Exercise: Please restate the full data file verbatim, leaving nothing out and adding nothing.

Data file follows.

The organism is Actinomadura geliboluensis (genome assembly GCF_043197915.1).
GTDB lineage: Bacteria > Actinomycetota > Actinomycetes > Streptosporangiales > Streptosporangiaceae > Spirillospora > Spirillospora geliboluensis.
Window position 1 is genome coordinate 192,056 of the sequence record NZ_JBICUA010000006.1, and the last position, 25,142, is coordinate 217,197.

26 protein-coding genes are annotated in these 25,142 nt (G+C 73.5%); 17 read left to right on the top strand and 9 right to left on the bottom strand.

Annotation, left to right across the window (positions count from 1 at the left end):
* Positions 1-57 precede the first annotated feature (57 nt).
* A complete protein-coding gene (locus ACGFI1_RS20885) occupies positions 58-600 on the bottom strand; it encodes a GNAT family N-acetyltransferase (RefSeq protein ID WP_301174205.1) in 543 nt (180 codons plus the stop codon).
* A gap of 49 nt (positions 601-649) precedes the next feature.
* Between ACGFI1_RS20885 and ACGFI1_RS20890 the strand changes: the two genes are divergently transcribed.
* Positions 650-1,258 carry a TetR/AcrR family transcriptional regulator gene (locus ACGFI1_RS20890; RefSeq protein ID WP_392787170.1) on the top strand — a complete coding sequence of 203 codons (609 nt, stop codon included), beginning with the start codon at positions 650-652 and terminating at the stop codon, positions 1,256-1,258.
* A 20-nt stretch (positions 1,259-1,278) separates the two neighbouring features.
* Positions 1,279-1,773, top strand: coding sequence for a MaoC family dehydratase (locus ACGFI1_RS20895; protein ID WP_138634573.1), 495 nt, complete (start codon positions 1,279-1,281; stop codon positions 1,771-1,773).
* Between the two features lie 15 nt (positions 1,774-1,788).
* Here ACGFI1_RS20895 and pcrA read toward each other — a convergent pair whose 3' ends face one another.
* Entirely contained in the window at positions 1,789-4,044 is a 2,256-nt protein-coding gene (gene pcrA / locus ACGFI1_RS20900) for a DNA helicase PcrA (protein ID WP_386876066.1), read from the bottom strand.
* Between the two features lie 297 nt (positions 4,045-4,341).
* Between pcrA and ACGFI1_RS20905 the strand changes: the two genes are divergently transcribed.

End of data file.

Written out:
The organism is Actinomadura geliboluensis (genome assembly GCF_043197915.1).
GTDB lineage: Bacteria > Actinomycetota > Actinomycetes > Streptosporangiales > Streptosporangiaceae > Spirillospora > Spirillospora geliboluensis.
Window position 1 is genome coordinate 192,056 of the sequence record NZ_JBICUA010000006.1, and the last position, 25,142, is coordinate 217,197.

26 protein-coding genes are annotated in these 25,142 nt (G+C 73.5%); 17 read left to right on the top strand and 9 right to left on the bottom strand.

Annotation, left to right across the window (positions count from 1 at the left end):
* Positions 1-57 precede the first annotated feature (57 nt).
* A complete protein-coding gene (locus ACGFI1_RS20885) occupies positions 58-600 on the bottom strand; it encodes a GNAT family N-acetyltransferase (RefSeq protein ID WP_301174205.1) in 543 nt (180 codons plus the stop codon).
* A gap of 49 nt (positions 601-649) precedes the next feature.
* Between ACGFI1_RS20885 and ACGFI1_RS20890 the strand changes: the two genes are divergently transcribed.
* Positions 650-1,258 carry a TetR/AcrR family transcriptional regulator gene (locus ACGFI1_RS20890; RefSeq protein ID WP_392787170.1) on the top strand — a complete coding sequence of 203 codons (609 nt, stop codon included), beginning with the start codon at positions 650-652 and terminating at the stop codon, positions 1,256-1,258.
* A 20-nt stretch (positions 1,259-1,278) separates the two neighbouring features.
* Positions 1,279-1,773, top strand: coding sequence for a MaoC family dehydratase (locus ACGFI1_RS20895; protein ID WP_138634573.1), 495 nt, complete (start codon positions 1,279-1,281; stop codon positions 1,771-1,773).
* Between the two features lie 15 nt (positions 1,774-1,788).
* Here ACGFI1_RS20895 and pcrA read toward each other — a convergent pair whose 3' ends face one another.
* Entirely contained in the window at positions 1,789-4,044 is a 2,256-nt protein-coding gene (gene pcrA / locus ACGFI1_RS20900) for a DNA helicase PcrA (protein ID WP_386876066.1), read from the bottom strand.
* Between the two features lie 297 nt (positions 4,045-4,341).
* Between pcrA and ACGFI1_RS20905 the strand changes: the two genes are divergently transcribed.